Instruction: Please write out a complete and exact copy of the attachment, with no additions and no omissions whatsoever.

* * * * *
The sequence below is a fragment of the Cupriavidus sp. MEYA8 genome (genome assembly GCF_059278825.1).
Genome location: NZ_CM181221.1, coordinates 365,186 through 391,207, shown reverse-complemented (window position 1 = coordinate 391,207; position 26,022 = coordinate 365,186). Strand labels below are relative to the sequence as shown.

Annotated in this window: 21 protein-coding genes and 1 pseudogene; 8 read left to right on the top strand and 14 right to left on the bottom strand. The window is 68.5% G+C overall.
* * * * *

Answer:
The sequence below is a fragment of the Cupriavidus sp. MEYA8 genome (genome assembly GCF_059278825.1).
Genome location: NZ_CM181221.1, coordinates 365,186 through 391,207, shown reverse-complemented (window position 1 = coordinate 391,207; position 26,022 = coordinate 365,186). Strand labels below are relative to the sequence as shown.

Annotated in this window: 21 protein-coding genes and 1 pseudogene; 8 read left to right on the top strand and 14 right to left on the bottom strand. The window is 68.5% G+C overall.